Surprise lab find no yolk for cancer

07/12/2015 - 15:03

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A chance discovery many researchers may have dismissed as an error has brought about a series of surprising and rewarding events for University of Western Australia PhD student Callum Ormonde.

CRACKED IT: Callum Ormonde has learned how to unboil an egg, and in doing so helped revolutionise a cancer fighting technique used by drug manufacturers. Photo: Attila Csaszar

A chance discovery many researchers may have dismissed as an error has brought about a series of surprising and rewarding events for The University Of Western Australia PhD student Callum Ormonde.

Most notable among these outcomes is a technique scientists are now testing to vastly reduce the amount of time and money needed to create cancer-fighting drugs.

That discovery emerged after Mr Ormonde decided to see what happened when he inserted the boiled white of an egg into a vortex fluidic device created by former UWA professor Colin Raston.

The VFD has the ability to ‘reverse entrophy’, meaning it can uncoil proteins by spinning the molecules at up to 5,000 revolutions per minute, returning them to their ‘natural’ state.

The key discovery in which Mr Ormonde was involved is a new way to fold proteins using the VFD.

Research teams led by Professor Raston (who has since moved to Flinders University) and University of California Irvine professor Gregory Weiss have used Mr Ormonde’s finding to develop a cheaper and more efficient protein-folding technique.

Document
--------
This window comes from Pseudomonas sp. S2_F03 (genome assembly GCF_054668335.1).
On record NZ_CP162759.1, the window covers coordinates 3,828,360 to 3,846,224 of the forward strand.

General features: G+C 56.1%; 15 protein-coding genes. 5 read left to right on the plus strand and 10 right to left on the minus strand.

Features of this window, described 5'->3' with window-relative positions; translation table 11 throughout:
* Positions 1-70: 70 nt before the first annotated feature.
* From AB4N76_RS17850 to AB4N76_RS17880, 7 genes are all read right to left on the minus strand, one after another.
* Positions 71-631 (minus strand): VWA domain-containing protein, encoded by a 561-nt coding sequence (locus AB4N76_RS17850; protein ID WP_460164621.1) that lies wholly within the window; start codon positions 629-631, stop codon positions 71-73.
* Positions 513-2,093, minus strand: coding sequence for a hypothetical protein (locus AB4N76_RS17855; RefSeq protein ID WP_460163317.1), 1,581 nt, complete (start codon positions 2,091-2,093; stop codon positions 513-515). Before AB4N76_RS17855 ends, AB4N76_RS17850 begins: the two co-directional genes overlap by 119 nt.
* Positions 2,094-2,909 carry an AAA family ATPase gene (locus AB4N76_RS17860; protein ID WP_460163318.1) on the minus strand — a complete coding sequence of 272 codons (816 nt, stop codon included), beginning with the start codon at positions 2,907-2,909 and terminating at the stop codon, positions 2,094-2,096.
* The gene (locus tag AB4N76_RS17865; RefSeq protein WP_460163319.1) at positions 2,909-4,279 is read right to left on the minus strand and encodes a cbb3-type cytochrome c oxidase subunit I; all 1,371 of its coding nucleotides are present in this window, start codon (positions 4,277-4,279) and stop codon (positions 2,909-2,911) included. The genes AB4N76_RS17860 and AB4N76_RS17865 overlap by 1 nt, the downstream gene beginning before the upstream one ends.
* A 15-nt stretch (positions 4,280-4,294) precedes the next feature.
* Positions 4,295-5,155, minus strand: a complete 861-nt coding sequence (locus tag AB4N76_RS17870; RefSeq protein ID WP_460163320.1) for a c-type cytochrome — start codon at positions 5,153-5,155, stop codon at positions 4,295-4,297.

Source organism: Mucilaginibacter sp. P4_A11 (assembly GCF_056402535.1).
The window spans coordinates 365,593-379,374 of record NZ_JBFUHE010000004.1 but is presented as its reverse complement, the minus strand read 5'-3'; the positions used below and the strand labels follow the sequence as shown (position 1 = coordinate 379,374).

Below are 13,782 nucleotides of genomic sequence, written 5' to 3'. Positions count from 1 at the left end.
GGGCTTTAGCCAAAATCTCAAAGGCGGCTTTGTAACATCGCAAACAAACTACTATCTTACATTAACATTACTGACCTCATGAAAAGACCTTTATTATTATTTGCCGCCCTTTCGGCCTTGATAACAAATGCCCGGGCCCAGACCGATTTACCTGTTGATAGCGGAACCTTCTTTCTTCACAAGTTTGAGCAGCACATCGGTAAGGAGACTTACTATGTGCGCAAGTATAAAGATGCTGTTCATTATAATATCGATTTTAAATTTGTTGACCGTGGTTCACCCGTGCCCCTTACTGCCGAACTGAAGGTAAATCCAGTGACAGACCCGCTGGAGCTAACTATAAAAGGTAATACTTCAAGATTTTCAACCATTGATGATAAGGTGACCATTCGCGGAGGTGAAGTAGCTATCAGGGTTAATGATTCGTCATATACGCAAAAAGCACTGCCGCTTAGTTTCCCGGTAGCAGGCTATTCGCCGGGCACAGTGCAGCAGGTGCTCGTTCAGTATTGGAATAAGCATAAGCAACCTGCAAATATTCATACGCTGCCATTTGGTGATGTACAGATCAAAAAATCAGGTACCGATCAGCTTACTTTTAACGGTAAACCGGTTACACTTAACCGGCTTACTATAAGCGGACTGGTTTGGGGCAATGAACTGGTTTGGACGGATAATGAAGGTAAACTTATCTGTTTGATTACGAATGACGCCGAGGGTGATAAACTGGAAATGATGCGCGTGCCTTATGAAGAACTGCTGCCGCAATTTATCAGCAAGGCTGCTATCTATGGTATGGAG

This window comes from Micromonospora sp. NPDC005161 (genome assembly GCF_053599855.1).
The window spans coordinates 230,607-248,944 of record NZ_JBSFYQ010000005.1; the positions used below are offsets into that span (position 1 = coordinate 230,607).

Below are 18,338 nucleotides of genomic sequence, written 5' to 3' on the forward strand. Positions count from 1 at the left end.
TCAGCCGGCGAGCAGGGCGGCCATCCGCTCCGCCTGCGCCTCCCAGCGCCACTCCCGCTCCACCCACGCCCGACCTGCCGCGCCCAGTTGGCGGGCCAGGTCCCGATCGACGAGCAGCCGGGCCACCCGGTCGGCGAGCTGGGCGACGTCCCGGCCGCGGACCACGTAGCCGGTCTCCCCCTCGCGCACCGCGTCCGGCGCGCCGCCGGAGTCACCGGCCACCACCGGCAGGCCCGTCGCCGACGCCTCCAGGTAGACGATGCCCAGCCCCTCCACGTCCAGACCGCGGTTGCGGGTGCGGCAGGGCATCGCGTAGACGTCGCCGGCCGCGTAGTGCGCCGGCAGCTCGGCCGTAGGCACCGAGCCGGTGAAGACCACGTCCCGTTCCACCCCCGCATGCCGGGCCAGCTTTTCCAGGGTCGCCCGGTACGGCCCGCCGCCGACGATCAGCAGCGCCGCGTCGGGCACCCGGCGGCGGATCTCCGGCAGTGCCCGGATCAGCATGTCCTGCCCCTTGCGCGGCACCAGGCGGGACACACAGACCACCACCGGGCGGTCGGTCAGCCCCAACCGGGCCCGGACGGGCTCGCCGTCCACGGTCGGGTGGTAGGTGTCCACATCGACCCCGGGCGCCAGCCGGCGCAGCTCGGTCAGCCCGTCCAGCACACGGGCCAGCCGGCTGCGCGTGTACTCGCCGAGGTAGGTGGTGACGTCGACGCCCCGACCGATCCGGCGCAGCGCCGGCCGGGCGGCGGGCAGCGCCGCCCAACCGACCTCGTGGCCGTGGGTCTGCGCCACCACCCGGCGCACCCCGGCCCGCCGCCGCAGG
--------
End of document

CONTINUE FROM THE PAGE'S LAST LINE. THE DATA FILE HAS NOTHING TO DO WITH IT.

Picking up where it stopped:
The research is expected to have significant applications in the development of drugs to target cancer, principally because proteins are at the forefront a cell’s journey to becoming cancerous, to form tumours and spread within the body.

Mr Ormonde said the discovery was quite unexpected.

“We proposed we would use this new machine that at the time was only being used for chemical synthesis with things like graphene sheets from carbon, and never before with proteins and life-based things,” he said.

“Working late one night I put this protein into the machine assuming it wouldn’t do anything. It was a routine test to prove it wouldn’t do anything so that I could then do the tests that I wanted.”

Mr Ormonde said it was an “incredible realisation” when he saw the VFD was folding the protein. Nine months’ of tests revealed the technique could be used to vastly optimise protein-folding techniques used in cancer drug manufacturing – from a period of days and weeks to just minutes.

“Those first results that came out ... I thought I’d broken the machine. This never happens. It was so unexpected that it was almost unbelievable,” Mr Ormonde told Business News.

Mr Ormonde, who is toying with moving to California to continue research at UC Irvine, said he now used public speaking opportunities such as his recent appearance at TEDxPerth to urge people to really question the outcomes they were seeking, because sometimes success could emerge from what may originally have been thought of as a mistake.

“Some of the best stories actually come from failure,” he said.

For his work in creating the VFD, Professor Raston was awarded an Ig Nobel Prize, a light-hearted version of the Nobel Prize awards, while Mr Ormonde and the other members of the research team also received the award.

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